The Two Popes: too much buddy comedy

(M) Selected cinemas (126 minutes)

Even for a famous British character actor, Anthony Hopkins has played a wide range of historical figures, from Pablo Picasso to Richard Nixon. What most of them share is gravitas modified by eccentricity, or at least emotional remoteness.

This is what Hopkins brings to the table as Joseph Ratzinger, otherwise known as Pope Benedict XVI: God’s lonely man in the vast spaces of the Vatican, his age and stiffness indicated by rounded shoulders, a jerky walk and one droopy eyelid, supplied by makeup.

Anthony Hopkins, left, and Jonathan Pryce.

The Benedict of the film, like the real one, is a conservative hard-liner - especially compared to the liberal Cardinal Bergoglio (Jonathan Pryce), who eventually becomes his successor, Pope Francis.

There’s obvious potential for drama in the contrast between the two men and in the circumstances of Ratzinger’s unexpected resignation from the papacy. But any hope that The Two Popes will offer a credible portrayal of Vatican power politics is quickly dashed.

Based on a stage play by screenwriter Anthony McCarten (Bohemian Rhapsody), the film takes place mostly over the few days in 2012 when Bergoglio came from his native Argentina to Rome.

What ensues is an imagined dialogue between him and Benedict, underwritten by the assumption that viewers will know little or nothing about the pair - so they spend much of their time reciting facts about themselves or each other (“I’m still seen as a divisive figure in Argentina,” Bergoglio explains).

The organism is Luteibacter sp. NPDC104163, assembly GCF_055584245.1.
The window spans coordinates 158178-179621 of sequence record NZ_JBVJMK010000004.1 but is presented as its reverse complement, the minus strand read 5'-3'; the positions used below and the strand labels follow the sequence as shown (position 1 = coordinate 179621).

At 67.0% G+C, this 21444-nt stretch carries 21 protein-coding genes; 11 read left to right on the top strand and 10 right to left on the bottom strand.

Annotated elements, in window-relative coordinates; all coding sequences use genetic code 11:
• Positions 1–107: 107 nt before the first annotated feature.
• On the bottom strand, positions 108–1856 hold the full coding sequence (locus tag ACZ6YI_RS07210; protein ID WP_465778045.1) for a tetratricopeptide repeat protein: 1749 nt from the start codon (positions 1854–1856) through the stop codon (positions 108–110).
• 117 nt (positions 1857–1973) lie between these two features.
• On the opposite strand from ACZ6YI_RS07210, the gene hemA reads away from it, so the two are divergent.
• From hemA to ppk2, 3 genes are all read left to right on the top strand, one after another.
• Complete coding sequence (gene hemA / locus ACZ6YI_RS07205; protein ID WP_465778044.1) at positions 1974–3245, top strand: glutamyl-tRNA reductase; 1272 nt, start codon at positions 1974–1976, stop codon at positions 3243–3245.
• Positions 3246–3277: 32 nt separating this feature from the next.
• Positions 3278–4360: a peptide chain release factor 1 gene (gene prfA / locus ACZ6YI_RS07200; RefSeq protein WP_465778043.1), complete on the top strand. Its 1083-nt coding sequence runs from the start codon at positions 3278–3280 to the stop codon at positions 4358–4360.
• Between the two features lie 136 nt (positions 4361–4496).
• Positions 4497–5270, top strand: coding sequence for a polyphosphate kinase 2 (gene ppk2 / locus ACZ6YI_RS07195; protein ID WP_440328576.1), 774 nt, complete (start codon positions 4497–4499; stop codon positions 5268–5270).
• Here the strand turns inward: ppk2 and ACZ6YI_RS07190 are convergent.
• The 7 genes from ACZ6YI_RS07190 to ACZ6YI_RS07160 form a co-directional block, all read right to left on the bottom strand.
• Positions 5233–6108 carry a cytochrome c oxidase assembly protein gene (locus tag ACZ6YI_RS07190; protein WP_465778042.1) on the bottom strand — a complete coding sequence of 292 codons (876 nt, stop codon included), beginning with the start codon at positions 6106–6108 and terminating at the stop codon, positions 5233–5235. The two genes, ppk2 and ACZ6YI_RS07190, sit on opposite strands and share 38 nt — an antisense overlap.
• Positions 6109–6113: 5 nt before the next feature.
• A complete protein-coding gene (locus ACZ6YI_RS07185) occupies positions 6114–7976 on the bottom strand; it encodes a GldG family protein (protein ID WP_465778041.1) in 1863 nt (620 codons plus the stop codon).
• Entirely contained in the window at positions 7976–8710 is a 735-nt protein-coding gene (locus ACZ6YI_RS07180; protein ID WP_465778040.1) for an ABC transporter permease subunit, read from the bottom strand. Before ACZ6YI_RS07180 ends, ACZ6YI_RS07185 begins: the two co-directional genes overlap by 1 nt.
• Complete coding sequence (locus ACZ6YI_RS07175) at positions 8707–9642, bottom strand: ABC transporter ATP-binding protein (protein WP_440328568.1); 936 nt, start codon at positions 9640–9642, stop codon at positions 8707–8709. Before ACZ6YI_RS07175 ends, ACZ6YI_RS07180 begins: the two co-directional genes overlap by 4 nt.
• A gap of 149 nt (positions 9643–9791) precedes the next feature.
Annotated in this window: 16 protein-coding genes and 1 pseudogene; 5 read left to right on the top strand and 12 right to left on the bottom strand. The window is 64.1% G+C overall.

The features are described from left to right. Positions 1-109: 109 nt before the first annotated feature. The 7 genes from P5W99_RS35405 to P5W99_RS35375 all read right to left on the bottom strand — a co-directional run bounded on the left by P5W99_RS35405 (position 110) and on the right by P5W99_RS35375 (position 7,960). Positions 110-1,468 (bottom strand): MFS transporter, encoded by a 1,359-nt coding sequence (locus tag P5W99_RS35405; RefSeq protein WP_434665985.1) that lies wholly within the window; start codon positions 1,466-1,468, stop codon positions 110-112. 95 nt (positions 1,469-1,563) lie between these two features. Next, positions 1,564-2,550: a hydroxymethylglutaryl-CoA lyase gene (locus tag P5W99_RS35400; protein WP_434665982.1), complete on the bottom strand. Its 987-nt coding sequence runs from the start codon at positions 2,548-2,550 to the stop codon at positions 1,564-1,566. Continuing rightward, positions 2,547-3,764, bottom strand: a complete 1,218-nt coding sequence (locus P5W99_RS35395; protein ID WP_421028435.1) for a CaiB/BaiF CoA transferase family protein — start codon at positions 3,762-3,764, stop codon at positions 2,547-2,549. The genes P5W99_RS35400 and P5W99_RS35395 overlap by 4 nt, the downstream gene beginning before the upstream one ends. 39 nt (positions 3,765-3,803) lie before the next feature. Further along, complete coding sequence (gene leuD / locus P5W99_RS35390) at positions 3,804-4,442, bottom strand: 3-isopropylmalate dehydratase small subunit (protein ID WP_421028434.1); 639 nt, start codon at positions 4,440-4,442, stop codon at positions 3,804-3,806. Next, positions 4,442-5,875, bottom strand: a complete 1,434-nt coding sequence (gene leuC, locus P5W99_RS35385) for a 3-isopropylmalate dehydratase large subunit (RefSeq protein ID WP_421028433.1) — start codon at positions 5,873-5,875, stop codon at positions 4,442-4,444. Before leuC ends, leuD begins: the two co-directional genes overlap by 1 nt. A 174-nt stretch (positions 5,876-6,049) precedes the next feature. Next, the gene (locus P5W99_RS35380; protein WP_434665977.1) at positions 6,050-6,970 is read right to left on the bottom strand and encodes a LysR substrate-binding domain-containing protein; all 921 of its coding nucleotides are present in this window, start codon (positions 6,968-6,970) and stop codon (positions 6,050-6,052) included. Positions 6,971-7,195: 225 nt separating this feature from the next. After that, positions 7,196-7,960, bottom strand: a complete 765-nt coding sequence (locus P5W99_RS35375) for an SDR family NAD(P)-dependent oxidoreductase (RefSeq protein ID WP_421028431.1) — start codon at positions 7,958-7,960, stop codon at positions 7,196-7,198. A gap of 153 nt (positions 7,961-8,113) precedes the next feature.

Made for Netflix with a loosely progressive audience in mind, the film leaves no doubt whose side we’re meant to be on; the central, very sentimental concept is that the chilly Benedict is gradually thawed out by Bergoglio’s human warmth.

In practice, however, it's a little different. Hopkins, ham that he is, has had long practice in finding the pathos beneath emotional tone-deafness. On the other hand, Pryce’s smiling humility is insufferable - especially when he’s delivering homilies with no specific religious content, such as “You know, the world can be chaotic, and there’s beauty in that,” or “Small pleasures are important”.

The buddy comedy thread is overdone.

Fernando Meirelles (The Constant Gardener) directs in a tricky, eclectic style with occasional hints of irreverence: a glimpse of Bergoglio from behind a hedge so that only his red hat is visible, or the choice to introduce a conclave of cardinals with an instrumental version of Dancing Queen.

The scandals surrounding the church in recent years are duly touched on, and there are lengthy flashbacks to Bengoglio’s experiences during Argentina’s Dirty War - presumably a major reason why Meirelles, an Argentinean himself, embarked on the project.

But well before its end, the film has settled into the groove of a corny buddy comedy so unreal that little trace remains of the serious issues at stake.

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